By SHARONDA PEARSON, Public Affairs OfficeJuly 1, 2010
FORT JACKSON, SC -- Fort Jackson now has a new line of defense for those wanting to enter the post - Defense ID system handheld scanners.
The Defense ID system screens people coming onto post by quickly scanning various forms of identification, including military identification cards, driver's licenses and passports, and comparing them to more than 100 consolidated databases, including an authorization list generated by post security and criminal databases.
"The device will allow us to detect people who should not be on the (post)," said Patrick O'Connor, deputy director of the Department of Emergency Services. "Initially, we expect a lot of hits of individuals who do not have post access, but once word gets out on the street, then people who shouldn't be (here) will stay away," he said.
O'Connor said that he expects the process of getting through the gate to slow down until guards and individuals entering Fort Jackson become familiar with the new system.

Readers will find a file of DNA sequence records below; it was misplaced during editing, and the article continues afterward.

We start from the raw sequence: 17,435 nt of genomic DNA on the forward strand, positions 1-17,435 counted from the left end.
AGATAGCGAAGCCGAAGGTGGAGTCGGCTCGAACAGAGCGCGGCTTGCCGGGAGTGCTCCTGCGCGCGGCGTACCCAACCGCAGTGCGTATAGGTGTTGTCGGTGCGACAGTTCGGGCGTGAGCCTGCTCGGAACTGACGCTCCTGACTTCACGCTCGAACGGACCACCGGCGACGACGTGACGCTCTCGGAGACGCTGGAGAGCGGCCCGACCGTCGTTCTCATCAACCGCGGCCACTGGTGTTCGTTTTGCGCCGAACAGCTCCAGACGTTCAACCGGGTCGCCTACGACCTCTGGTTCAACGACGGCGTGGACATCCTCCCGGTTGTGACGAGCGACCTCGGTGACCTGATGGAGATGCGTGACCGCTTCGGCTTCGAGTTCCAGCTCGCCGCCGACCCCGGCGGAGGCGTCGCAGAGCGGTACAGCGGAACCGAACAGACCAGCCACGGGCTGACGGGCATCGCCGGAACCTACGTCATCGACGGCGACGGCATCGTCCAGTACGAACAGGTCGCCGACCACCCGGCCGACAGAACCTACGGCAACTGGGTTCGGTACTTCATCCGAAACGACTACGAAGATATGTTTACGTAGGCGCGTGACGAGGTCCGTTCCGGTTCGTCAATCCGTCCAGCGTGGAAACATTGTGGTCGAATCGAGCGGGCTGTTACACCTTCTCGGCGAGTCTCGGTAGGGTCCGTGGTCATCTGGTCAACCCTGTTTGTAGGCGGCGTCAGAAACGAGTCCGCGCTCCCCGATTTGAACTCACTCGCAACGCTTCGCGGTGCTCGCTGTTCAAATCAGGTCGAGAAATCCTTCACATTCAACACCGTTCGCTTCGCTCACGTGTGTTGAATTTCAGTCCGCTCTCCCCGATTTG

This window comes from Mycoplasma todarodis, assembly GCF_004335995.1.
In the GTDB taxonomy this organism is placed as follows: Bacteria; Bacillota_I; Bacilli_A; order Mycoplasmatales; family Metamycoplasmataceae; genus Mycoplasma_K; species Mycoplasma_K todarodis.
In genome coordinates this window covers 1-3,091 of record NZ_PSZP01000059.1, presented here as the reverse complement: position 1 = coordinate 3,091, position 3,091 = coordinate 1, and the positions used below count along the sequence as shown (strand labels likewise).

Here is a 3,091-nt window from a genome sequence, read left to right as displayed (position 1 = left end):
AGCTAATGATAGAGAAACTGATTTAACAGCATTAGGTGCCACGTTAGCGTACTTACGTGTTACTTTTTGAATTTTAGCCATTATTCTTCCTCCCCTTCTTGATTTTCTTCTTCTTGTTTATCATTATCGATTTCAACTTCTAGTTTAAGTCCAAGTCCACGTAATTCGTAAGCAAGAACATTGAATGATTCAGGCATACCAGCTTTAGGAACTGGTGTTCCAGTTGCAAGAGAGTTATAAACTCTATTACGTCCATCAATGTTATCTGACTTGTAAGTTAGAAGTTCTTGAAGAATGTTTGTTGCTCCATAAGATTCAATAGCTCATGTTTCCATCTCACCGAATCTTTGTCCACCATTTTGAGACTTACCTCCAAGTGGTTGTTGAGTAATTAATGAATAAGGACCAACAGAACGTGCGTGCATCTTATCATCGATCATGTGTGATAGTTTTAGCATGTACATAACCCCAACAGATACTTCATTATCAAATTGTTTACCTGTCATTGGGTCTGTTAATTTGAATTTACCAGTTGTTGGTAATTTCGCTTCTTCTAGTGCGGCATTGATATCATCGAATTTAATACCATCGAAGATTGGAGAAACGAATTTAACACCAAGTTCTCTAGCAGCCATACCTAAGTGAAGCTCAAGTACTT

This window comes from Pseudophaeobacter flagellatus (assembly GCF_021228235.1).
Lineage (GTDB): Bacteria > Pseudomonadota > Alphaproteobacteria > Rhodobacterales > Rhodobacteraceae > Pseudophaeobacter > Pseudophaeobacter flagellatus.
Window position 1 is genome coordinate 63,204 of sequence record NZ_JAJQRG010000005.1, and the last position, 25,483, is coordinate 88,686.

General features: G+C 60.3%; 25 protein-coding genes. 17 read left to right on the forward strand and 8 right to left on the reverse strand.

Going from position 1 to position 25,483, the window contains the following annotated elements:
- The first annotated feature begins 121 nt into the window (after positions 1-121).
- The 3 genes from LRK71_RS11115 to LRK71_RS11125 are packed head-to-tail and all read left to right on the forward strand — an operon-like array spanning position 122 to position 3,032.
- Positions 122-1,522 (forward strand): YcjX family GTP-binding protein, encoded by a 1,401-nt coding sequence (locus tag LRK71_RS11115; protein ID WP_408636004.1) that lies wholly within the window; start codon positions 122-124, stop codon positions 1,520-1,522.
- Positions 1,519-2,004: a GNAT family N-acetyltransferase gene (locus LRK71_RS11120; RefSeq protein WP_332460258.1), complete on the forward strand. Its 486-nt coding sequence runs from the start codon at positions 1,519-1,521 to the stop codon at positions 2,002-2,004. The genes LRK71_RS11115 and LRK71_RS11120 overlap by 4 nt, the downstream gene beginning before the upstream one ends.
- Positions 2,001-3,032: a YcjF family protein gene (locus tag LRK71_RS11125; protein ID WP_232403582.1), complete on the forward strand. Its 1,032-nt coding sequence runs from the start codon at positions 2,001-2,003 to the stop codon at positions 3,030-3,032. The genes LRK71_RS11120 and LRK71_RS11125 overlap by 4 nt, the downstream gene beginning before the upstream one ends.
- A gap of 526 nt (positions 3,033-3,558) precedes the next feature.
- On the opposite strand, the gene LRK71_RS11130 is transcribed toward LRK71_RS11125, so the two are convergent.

"From my experience at other installations, for the first couple of months there will be an increased delay at the gates," he said. "However, once everyone gets used to using the system, there are huge security benefits and decreased wait times at the gates."
Byron Jones, chief of security, expects the training process of the installation's nearly 80 security guards to take approximately two weeks, but said the program should be fully operational by Saturday's annual Torchlight Tattoo event at Hilton Field.
"We have to train each guard while they are working at the gate, but the security benefits of the device are substantial," Jones said. "The scanners will improve (security) at Fort Jackson because they help to protect the assets of the installation by preventing terrorism, espionage and wanted criminals from entering the facility."
Rodreckeus Ballen, project manager, said he believes the scanners will make gate guards more efficient in managing who has access to the installation.
"The scanner system is just one more tool to help security officers protect Fort Jackson," he said. "Security officers are still responsible for checking the photo to make sure it matches the presenter, looking for suspicious activity and reporting it and checking for fake IDs or IDs that have been tampered with."
O'Connor said that the advantages of the system are not limited to heightened security and decreased wait time at the gate.
"A study conducted by the environmental management branch, showed that the (new) system will reduce emissions from vehicles by approximately 36 percent by lowering the time spent idling ... so the system will make Fort Jackson more eco-friendly, as well," he said.